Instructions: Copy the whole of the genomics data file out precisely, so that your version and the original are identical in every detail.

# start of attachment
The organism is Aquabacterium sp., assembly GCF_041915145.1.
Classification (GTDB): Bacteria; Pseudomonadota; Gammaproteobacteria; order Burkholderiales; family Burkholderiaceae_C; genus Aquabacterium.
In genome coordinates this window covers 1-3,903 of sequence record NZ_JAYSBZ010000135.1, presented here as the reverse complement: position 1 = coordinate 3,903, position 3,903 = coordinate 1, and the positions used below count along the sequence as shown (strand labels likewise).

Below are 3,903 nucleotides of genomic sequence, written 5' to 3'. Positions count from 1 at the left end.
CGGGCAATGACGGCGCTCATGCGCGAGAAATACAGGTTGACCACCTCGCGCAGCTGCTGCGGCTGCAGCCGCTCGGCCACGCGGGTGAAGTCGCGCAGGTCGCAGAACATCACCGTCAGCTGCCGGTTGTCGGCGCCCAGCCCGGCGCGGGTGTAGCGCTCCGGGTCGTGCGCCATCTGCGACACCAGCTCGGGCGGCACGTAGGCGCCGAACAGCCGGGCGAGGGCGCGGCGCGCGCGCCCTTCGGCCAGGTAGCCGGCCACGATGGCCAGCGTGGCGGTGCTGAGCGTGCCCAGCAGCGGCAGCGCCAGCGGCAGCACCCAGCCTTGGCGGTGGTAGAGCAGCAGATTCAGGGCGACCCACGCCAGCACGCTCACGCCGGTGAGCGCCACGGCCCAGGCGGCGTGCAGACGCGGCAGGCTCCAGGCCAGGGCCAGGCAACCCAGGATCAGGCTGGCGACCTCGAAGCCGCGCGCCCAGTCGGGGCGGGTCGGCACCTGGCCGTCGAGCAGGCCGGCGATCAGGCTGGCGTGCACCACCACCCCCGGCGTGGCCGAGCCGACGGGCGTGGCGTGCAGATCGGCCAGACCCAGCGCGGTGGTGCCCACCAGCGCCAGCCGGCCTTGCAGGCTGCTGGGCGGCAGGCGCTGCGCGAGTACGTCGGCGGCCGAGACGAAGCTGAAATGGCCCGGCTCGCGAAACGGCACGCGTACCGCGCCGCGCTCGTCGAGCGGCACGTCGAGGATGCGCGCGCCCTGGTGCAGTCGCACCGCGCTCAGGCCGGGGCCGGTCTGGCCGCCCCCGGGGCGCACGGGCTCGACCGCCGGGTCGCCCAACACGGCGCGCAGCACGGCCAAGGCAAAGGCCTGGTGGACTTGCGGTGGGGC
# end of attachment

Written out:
The organism is Aquabacterium sp., assembly GCF_041915145.1.
Classification (GTDB): Bacteria; Pseudomonadota; Gammaproteobacteria; order Burkholderiales; family Burkholderiaceae_C; genus Aquabacterium.
In genome coordinates this window covers 1-3,903 of sequence record NZ_JAYSBZ010000135.1, presented here as the reverse complement: position 1 = coordinate 3,903, position 3,903 = coordinate 1, and the positions used below count along the sequence as shown (strand labels likewise).

Below are 3,903 nucleotides of genomic sequence, written 5' to 3'. Positions count from 1 at the left end.
CGGGCAATGACGGCGCTCATGCGCGAGAAATACAGGTTGACCACCTCGCGCAGCTGCTGCGGCTGCAGCCGCTCGGCCACGCGGGTGAAGTCGCGCAGGTCGCAGAACATCACCGTCAGCTGCCGGTTGTCGGCGCCCAGCCCGGCGCGGGTGTAGCGCTCCGGGTCGTGCGCCATCTGCGACACCAGCTCGGGCGGCACGTAGGCGCCGAACAGCCGGGCGAGGGCGCGGCGCGCGCGCCCTTCGGCCAGGTAGCCGGCCACGATGGCCAGCGTGGCGGTGCTGAGCGTGCCCAGCAGCGGCAGCGCCAGCGGCAGCACCCAGCCTTGGCGGTGGTAGAGCAGCAGATTCAGGGCGACCCACGCCAGCACGCTCACGCCGGTGAGCGCCACGGCCCAGGCGGCGTGCAGACGCGGCAGGCTCCAGGCCAGGGCCAGGCAACCCAGGATCAGGCTGGCGACCTCGAAGCCGCGCGCCCAGTCGGGGCGGGTCGGCACCTGGCCGTCGAGCAGGCCGGCGATCAGGCTGGCGTGCACCACCACCCCCGGCGTGGCCGAGCCGACGGGCGTGGCGTGCAGATCGGCCAGACCCAGCGCGGTGGTGCCCACCAGCGCCAGCCGGCCTTGCAGGCTGCTGGGCGGCAGGCGCTGCGCGAGTACGTCGGCGGCCGAGACGAAGCTGAAATGGCCCGGCTCGCGAAACGGCACGCGTACCGCGCCGCGCTCGTCGAGCGGCACGTCGAGGATGCGCGCGCCCTGGTGCAGTCGCACCGCGCTCAGGCCGGGGCCGGTCTGGCCGCCCCCGGGGCGCACGGGCTCGACCGCCGGGTCGCCCAACACGGCGCGCAGCACGGCCAAGGCAAAGGCCTGGTGGACTTGCGGTGGGGC